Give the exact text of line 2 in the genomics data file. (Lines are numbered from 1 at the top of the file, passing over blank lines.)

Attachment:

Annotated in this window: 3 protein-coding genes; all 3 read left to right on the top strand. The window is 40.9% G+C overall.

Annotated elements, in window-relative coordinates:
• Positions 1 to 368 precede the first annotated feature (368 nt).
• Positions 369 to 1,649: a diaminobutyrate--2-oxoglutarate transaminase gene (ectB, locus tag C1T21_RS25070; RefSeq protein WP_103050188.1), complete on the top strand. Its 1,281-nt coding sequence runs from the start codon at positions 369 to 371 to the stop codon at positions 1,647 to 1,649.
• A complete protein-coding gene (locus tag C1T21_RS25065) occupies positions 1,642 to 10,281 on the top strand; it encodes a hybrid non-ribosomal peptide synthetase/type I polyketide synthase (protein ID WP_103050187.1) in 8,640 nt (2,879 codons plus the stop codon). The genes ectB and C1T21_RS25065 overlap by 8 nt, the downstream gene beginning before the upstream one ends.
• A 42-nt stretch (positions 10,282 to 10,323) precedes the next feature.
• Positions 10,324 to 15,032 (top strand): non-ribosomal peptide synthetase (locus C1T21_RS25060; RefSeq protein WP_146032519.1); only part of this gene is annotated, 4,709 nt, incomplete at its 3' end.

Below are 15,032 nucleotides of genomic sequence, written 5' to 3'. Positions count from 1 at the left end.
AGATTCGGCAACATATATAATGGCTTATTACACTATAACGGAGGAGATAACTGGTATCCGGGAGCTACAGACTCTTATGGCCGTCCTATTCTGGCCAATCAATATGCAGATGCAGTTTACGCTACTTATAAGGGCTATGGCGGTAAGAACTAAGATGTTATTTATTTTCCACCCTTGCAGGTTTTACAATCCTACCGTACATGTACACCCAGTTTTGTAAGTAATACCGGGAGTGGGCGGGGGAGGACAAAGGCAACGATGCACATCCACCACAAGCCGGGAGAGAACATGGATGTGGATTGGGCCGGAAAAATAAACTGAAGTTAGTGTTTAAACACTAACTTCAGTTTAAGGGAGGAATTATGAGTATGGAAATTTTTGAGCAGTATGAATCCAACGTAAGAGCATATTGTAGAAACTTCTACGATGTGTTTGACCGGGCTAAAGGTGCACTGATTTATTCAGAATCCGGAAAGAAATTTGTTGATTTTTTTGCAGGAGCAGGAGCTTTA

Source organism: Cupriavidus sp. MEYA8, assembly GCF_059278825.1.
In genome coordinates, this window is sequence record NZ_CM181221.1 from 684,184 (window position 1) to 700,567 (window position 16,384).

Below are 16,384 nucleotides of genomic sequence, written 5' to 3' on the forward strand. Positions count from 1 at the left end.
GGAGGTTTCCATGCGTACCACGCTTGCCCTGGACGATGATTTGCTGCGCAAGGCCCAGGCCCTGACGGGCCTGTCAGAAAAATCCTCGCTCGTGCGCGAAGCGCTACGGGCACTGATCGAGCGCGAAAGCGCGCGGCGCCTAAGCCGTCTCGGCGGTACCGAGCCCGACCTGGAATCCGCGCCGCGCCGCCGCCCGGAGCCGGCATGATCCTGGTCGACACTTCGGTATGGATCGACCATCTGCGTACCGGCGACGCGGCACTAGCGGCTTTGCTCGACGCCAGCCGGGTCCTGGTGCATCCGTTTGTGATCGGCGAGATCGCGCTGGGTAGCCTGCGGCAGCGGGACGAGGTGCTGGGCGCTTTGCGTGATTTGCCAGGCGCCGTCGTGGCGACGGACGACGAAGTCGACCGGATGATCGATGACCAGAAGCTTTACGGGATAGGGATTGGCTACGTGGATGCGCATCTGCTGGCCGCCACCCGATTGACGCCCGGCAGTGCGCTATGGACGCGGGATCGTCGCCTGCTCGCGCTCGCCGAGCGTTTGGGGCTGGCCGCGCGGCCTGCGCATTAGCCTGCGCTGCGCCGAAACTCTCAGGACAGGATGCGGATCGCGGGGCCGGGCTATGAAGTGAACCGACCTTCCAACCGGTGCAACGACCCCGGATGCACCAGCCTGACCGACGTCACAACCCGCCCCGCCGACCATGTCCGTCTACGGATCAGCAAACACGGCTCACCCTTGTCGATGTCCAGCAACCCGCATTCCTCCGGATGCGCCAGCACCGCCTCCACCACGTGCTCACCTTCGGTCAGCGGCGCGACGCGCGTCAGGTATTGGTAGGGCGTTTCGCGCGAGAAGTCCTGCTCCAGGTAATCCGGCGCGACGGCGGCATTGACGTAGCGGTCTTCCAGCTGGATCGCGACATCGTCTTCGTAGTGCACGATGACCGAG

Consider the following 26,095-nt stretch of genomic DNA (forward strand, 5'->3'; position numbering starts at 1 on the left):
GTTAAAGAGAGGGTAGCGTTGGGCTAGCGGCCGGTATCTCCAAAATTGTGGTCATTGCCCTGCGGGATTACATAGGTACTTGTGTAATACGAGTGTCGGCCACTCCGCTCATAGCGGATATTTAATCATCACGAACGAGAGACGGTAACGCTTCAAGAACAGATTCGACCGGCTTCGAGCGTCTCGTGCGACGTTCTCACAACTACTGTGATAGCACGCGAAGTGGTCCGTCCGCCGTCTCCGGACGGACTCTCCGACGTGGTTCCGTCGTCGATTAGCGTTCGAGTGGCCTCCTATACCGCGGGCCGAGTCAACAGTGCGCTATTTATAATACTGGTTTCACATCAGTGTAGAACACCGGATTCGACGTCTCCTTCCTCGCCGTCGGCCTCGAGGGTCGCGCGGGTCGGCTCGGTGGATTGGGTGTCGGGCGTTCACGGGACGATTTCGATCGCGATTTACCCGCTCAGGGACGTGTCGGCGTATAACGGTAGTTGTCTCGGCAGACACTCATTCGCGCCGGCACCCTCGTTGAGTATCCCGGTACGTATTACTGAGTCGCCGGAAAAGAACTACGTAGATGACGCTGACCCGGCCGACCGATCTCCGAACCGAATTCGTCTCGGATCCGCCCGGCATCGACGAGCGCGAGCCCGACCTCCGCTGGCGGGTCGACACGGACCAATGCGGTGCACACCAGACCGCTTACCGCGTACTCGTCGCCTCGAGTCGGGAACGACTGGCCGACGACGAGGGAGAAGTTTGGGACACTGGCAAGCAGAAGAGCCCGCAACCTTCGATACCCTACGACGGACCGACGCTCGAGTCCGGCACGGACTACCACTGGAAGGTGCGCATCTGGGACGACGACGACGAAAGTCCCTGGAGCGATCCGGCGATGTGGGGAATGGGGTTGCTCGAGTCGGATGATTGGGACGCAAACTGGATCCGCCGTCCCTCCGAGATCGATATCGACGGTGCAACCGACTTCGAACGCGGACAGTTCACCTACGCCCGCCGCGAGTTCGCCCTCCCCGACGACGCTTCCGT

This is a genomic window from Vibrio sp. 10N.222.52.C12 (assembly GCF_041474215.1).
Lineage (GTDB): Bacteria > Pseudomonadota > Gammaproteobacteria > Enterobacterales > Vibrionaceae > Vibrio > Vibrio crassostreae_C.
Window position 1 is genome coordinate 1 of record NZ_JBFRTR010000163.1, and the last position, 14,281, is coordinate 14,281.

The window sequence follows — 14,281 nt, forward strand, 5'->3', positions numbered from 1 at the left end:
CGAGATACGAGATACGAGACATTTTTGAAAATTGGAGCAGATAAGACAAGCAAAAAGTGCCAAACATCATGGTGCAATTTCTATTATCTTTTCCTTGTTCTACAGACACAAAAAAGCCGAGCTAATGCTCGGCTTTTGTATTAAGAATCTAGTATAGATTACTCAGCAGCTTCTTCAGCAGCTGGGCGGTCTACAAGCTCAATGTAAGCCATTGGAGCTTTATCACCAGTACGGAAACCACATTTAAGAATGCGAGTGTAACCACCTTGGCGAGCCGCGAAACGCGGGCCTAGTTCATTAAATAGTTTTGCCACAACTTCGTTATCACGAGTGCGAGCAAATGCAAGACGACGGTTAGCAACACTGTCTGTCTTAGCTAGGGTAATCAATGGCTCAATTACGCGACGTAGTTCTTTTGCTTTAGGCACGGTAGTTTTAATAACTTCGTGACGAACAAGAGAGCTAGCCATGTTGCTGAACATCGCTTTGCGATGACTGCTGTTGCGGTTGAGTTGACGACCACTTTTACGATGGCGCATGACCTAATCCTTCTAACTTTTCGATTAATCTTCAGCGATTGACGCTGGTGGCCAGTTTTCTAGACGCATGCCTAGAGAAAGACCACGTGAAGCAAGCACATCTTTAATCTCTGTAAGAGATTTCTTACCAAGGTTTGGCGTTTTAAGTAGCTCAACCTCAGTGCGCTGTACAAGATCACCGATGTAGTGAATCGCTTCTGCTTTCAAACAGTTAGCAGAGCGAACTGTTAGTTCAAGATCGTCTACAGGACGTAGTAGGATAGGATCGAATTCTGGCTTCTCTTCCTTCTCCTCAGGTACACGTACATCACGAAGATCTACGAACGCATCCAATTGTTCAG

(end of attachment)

Annotated elements, in window-relative coordinates: